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This article was published 24/8/2018 (1157 days ago), so information in it may no longer be current.
Every year, tens of thousands of Canadians end up sick from infections.
Infections — both bacterial and viral — are among the top five reasons Canadians end up in a hospital emergency department or in their doctor’s waiting room.
That’s because infections are at the root of any number of serious and not-so-serious diseases, ranging from the common cold and norovirus to methicillin-resistant staphylococcus aureus (MRSA) and influenza.
In addition to leaving many people sick, infections take a toll on the economy, costing billions of dollars every year in terms of lost production and treatment for those who fall ill.
And yet, many of the infections that afflict most people are quite preventable. They only continue to flourish, in part, because many people don’t realize how easily the germs can spread.
Cold and influenza viruses are good examples. Both viruses are transmitted through the air in tiny droplets whenever an infected person coughs or sneezes. And while most people know not to stand next to someone who has symptoms such as a runny nose or cough, they sometimes forget they can also catch the flu or a cold virus in other ways, such as touching a contaminated surface and then touching their eyes, hands or mouth.
Studies show these viruses can survive on surfaces for 24 to 48 hours. So, if an infected person coughs into their hand and then touches a door knob at the office, a lunch counter at the mall, or a handrail on a bus, chances are they will leave behind germs that can be picked up by the next person. In some cases, people can spread a virus without even knowing it. People carrying the flu virus, for example, are most contagious before they experience any symptoms.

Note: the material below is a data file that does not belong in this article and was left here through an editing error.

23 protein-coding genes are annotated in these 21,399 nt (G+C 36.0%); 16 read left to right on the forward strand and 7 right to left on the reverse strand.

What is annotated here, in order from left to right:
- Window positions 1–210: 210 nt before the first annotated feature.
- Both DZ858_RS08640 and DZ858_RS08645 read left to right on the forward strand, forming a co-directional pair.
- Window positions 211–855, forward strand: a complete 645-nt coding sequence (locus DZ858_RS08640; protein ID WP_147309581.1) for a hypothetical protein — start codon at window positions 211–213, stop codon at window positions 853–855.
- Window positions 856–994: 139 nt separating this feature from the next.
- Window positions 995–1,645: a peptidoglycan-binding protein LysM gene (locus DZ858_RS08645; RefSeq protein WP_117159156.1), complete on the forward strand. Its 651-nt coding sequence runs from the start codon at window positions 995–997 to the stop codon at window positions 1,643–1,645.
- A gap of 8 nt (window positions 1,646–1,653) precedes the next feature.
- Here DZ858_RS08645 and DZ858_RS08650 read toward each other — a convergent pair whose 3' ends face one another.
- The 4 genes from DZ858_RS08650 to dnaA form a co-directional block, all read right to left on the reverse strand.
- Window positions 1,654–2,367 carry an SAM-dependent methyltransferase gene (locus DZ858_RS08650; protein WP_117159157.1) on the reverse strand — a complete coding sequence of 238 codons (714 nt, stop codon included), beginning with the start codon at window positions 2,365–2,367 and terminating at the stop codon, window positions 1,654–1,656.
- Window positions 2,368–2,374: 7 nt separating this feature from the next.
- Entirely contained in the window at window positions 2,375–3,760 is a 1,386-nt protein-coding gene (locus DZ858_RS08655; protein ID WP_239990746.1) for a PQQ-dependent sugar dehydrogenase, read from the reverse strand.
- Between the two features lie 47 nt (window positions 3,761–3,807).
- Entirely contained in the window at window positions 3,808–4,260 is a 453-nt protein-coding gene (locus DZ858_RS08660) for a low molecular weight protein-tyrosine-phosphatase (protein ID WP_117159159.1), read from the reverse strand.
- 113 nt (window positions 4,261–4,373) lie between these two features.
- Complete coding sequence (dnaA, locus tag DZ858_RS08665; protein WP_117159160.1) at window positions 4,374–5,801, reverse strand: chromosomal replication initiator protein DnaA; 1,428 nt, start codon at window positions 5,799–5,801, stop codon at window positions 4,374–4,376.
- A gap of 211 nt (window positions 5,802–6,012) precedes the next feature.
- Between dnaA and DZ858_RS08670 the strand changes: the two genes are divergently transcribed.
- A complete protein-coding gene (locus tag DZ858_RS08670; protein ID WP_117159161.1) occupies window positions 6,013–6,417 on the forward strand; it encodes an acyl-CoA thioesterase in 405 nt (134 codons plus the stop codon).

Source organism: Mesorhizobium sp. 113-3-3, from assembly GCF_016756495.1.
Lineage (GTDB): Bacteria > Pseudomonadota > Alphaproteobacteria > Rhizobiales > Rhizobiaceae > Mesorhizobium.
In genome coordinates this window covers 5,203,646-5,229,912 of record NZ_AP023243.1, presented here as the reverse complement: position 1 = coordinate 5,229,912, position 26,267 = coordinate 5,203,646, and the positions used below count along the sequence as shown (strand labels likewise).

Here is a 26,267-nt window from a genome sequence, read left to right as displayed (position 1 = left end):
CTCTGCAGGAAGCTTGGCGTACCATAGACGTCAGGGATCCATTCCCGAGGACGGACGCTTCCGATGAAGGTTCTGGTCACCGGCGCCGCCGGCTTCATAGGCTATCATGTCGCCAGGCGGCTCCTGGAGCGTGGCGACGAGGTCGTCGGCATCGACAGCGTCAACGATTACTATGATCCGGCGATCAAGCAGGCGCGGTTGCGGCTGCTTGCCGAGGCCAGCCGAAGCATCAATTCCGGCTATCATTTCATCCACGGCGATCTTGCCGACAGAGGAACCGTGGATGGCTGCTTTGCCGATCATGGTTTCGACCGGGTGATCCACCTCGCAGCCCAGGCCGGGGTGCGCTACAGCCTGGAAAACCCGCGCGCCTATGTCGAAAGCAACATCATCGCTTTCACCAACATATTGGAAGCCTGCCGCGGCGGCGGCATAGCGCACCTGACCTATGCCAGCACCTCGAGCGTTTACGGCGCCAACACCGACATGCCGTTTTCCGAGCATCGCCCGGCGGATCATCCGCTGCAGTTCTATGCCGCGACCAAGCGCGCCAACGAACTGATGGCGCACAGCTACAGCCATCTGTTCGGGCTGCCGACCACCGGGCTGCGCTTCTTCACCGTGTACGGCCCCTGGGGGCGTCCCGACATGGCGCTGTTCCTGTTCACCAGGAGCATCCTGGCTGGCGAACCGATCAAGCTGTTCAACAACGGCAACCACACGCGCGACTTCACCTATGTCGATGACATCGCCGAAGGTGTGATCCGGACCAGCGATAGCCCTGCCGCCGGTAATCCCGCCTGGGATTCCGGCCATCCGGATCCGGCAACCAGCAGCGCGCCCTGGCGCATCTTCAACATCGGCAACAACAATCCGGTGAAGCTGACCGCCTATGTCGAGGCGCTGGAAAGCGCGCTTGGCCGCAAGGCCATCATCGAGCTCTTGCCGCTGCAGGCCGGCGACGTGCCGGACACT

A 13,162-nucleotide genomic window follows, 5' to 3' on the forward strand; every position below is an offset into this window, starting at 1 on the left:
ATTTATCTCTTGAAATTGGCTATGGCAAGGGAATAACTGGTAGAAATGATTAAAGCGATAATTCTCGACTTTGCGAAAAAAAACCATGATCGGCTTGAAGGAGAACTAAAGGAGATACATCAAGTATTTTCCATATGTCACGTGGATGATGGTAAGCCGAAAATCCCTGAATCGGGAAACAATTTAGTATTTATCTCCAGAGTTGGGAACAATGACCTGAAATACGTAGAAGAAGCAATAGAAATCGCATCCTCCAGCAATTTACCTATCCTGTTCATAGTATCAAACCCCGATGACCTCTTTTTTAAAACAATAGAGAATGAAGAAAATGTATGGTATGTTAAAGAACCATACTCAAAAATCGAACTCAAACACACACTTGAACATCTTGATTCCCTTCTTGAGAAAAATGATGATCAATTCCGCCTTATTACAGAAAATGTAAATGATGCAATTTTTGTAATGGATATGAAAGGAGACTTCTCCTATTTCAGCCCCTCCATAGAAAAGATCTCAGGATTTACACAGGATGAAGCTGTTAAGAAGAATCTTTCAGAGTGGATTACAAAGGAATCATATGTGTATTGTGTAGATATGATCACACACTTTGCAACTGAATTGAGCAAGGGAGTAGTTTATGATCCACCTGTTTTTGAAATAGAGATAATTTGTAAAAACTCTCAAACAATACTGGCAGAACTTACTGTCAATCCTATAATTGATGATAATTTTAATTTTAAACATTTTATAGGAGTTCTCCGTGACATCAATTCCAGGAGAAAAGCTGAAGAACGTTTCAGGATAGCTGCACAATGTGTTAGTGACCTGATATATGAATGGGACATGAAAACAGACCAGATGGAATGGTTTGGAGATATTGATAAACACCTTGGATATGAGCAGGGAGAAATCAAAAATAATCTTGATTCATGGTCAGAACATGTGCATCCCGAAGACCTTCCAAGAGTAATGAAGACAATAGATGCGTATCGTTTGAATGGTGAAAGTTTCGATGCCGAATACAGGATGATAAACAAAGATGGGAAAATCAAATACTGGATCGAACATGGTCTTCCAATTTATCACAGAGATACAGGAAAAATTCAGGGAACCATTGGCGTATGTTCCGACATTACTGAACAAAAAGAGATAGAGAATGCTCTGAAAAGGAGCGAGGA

It’s not just the common cold or influenza viruses than can cause you grief. Germs are everywhere, and while some may be beneficial (such as those found in our digestive tracts), others can be very harmful.
Take norovirus. Every year in Manitoba, hundreds of people become infected with this virus, also known as the stomach flu. Symptoms can include nausea, vomiting, diarrhea, abdominal pain or discomfort and a low-grade fever. In serious cases, it can even cause death.
Norovirus can be found in the stool or vomit of an infected person and is easily spread by physical touch. Unlike some germs, norovirus can hang around on various surfaces for days to weeks, making it difficult to contain. That’s why it tends to be found in areas where people are in close contact, including daycares, personal care homes, schools and cruise ships.
MRSA is another deceptively troublesome infection, particularly for those who are ill. It can complicate treatment for patients who have multiple health issues, and can be potentially fatal. Yet some healthy individual infected with MRSA may not have any signs or symptoms (no infection). This is called MRSA colonization. So although these people are healthy, they can still spread MRSA to others.
Here are a few tips to protect yourself from infections:
• Clean your hands: You may clean your hands in the morning, but by the time you get to work, you may have touched a half-dozen surfaces that could be contaminated with one germ or another. It is important to clean your hands frequently during the day, using soap and water or alcohol-based hand sanitizer. Both are equally effective, but if your hands are soiled, you should use soap and water.
• Don’t cough into your hands: If you must cough, do so in the crook of your elbow or use a tissue. And if you use a tissue, wash your hands as soon as possible. If you cough into your hand, you can spread your germs to others by touching surfaces, such as door knobs, computer keyboards, elevator buttons or telephones.
• Don’t visit anyone in the hospital if you are sick. Hospital patients are vulnerable to infections. And even if you are not ill, take care to clean your hands frequently. Remember, you could be carrying harmful germs without showing any symptoms. Likewise, stay away from work or school when you feel ill. Cleaning your hands might just save a life.
Chantelle Riddle-Yarycky is a community infection control professional with the Winnipeg Regional Health Authority’s Infection, Prevention and Control Program.